Lehigh River

The Lehigh River, a tributary of the Delaware River. It is 103 miles long and located in eastern Pennsylvania. Parts of the Lehigh River, along with some of its smaller tributaries, are a designated as Pennsylvania Scenic Rivers.

The Lehigh flows through valleys in between ridges of the Appalachian Mountains. Its upper section is characterized by several whitewater rapids, and supports a wide range of recreational activities including but not limited to whitewater rafting, kayaking and canoeing. Its lower section forms the soul of the Lehigh Valley, a historic anthracite coal and steel-producing region of Pennsylvania.

The river rises in the Pocono Mountains, in several ponds in southwestern Wayne County, around 15 miles southeast of Scranton. It starts to flow southwest, through southern Lackawanna County, through Francis E. Walter Reservoir. Near White Haven, Middleburg, it then flows south, following a zig-zag white water course through Lehigh Gorge State Park down to Jim Thorpe, then southeast past Lehighton. Southeast of Lehighton, it flows through Blue Mountain in a narrow valley aptly named the Lehigh Gap.

From the Lehigh Gap, the Lehigh winds and flows southeast through Allentown, where it is then joined by the Little Lehigh Creek. Then northeast past Bethlehem, where it merges with the Delaware River in Easton, which forms Pennsylvania’s border with New Jersey.

Lehigh River History

The Lehigh River starts in the marshes and bogs of the Pocono Mountains near the village of Gouldsboro. The elevation of this marsh headwater region is about 2,200 feet above sea level, and the Lehigh River drops approximately 1,000 feet within the 100 mile trip to the Delaware River. The Lehigh River watershed is 1,360 square miles, and is part of the Larger Delaware River watershed.

During the 1800′s, the Lehigh River was an vital waterway through the Lehigh Valley to transport lumber, coal, cement, and more to the Philadelphia area. The Lehigh River was actually privately owned at one time by the Lehigh Coal & Navigation Co., making it the only privately owned river in the United States at the time. Portland cement was manufactured along the banks of the Lehigh River in the town of Coplay, and the once famous Bethlehem Steel plant was also located along the Lehigh. The forests that thrived along the banks of the Upper Lehigh River helped make Pennsylvania one of the largest lumber producing states during the 1800s.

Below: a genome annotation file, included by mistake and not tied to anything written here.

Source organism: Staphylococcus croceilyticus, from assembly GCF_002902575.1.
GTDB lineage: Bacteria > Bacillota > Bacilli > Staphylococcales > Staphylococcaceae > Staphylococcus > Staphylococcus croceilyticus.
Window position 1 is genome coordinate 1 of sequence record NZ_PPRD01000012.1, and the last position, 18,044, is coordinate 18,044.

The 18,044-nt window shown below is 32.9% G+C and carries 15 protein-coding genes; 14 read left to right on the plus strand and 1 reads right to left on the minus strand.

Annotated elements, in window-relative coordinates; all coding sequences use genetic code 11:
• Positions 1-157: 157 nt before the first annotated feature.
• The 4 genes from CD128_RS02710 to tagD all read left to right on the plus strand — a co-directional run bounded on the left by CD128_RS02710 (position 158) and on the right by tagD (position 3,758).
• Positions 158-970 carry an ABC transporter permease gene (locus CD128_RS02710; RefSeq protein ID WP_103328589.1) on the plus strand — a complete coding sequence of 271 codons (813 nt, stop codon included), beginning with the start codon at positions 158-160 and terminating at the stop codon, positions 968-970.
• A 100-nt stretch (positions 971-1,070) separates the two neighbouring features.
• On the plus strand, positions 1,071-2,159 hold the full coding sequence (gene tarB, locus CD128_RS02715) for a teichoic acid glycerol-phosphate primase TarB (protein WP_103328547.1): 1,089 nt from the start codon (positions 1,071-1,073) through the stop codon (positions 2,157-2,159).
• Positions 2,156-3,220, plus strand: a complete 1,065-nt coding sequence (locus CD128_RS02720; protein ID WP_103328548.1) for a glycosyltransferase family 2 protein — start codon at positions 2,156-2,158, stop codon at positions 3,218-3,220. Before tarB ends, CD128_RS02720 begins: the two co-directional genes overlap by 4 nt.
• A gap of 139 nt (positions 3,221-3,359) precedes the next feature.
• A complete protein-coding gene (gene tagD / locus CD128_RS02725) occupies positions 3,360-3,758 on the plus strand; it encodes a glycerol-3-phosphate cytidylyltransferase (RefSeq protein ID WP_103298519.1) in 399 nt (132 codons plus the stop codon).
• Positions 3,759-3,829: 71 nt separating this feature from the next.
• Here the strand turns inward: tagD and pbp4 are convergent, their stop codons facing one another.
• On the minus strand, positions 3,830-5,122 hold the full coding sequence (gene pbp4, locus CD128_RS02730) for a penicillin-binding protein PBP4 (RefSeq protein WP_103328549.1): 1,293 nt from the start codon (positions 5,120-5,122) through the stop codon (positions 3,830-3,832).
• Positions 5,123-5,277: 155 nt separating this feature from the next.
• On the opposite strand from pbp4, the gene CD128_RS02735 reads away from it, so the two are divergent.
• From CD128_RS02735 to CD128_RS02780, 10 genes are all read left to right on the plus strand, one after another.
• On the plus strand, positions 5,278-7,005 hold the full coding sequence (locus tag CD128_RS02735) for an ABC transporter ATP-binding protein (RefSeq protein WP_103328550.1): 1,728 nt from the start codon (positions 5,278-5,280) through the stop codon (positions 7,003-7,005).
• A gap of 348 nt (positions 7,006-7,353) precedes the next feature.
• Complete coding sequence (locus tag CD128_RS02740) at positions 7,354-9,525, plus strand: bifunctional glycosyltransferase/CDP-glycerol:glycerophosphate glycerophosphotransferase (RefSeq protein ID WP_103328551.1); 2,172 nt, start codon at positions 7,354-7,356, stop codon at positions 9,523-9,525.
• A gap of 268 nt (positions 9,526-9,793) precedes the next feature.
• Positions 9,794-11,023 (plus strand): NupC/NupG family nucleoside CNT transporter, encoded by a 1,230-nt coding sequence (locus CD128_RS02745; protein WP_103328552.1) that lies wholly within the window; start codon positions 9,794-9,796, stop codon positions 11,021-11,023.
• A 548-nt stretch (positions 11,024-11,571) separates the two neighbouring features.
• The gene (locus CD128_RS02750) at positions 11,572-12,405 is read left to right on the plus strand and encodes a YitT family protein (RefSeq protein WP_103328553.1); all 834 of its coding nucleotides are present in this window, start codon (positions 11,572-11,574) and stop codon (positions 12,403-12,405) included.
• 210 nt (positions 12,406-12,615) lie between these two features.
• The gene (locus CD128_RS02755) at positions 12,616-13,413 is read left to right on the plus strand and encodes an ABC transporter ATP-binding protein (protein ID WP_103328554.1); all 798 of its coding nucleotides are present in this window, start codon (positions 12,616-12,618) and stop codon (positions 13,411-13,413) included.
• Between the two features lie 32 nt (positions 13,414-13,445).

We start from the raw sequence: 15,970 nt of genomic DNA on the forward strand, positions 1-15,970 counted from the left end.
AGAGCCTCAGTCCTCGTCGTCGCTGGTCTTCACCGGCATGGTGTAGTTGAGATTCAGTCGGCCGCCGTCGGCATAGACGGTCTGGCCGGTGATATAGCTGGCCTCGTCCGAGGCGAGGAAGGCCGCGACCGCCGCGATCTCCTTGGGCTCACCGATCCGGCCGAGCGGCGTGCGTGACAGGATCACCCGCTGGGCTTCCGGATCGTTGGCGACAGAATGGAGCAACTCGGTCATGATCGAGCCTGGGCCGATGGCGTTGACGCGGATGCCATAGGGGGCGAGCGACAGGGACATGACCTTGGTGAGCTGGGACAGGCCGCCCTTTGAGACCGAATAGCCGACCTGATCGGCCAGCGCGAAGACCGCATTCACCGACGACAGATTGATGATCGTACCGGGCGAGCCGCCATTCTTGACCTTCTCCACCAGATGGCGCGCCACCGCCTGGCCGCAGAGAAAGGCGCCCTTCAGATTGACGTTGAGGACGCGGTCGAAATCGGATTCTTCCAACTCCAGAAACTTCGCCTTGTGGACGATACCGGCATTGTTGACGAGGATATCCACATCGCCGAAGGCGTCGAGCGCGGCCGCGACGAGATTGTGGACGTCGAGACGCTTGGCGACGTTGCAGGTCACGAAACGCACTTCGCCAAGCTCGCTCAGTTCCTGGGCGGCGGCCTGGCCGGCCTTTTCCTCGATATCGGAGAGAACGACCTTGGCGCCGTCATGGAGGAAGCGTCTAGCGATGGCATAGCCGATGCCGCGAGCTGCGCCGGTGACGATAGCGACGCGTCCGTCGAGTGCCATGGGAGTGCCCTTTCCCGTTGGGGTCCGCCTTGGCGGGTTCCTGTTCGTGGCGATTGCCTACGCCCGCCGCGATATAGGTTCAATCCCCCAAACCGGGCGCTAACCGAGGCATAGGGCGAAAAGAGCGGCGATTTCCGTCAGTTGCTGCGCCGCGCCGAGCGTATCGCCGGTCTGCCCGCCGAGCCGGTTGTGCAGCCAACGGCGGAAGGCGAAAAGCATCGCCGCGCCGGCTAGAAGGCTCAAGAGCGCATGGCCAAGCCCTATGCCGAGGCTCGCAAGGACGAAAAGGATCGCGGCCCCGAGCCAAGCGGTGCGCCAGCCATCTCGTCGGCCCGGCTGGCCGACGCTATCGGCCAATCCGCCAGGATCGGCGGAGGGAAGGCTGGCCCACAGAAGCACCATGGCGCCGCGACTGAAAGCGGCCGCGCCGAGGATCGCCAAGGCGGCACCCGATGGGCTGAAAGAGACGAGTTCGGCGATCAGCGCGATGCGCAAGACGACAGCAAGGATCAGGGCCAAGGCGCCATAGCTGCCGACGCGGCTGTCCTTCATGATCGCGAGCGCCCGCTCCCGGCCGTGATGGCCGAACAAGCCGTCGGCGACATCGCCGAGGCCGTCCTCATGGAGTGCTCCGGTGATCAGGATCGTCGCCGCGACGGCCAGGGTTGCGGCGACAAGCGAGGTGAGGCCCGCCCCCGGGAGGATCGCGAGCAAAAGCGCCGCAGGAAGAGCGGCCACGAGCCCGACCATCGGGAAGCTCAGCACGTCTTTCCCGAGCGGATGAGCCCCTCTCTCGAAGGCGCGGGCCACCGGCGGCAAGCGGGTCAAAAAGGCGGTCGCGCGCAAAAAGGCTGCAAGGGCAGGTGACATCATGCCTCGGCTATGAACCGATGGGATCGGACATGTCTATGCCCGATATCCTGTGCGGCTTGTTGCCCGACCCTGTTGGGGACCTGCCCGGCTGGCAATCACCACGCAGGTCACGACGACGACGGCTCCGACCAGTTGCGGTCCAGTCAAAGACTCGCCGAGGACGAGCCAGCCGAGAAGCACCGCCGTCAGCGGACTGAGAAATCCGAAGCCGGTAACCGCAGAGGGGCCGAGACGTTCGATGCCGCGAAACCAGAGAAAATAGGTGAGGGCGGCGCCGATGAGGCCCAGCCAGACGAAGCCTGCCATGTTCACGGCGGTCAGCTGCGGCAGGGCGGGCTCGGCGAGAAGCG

The Lehigh has evolved into a recreational and tourism attraction for hikers, fisherman, paddlers, mountain bikers. It offers plenty of whitewater thrills, scenery, and historical value. The wildlife you may encounter may include but not limited to: osprey, turkey, deer, black bear, hawks, great blue heron, beaver and muskrat.

Paddling the Lehigh River

The Lehigh River is a popular class 2 & 3 paddling river in Pennsylvania, and is considered to be the training waters for potential class 4-5 kayakers. The section running through Lehigh Gorge State Park is full of kayaking activity in the spring, and during scheduled Francis E. Walter dam releases during the summer. There are more than one boat launch points on this section of the river.

Lehigh River water levels often rely on scheduled releases from the Francis E Walter Dam, so be sure to check water levels before planning your trip. Also double check before you leave, as sometimes Lehigh dam releases can get cancelled. When flows run below 250 cubic feet per second, the Lehigh River will be very low, and many parts are not even deep enough for boating. At 250 to 1,000 cubic feet per second, the river becomes more suitable for boating. Above 1,000 cubic feet per second, the difficulty level becomes somewhat greater and higher skill levels and better equipment may be necessary. At levels above 5,000 cubic feet per second, only expert boaters, in kayaks, closed canoes or very large rafts should dare attempt the river. Life Jackets are, of course, required.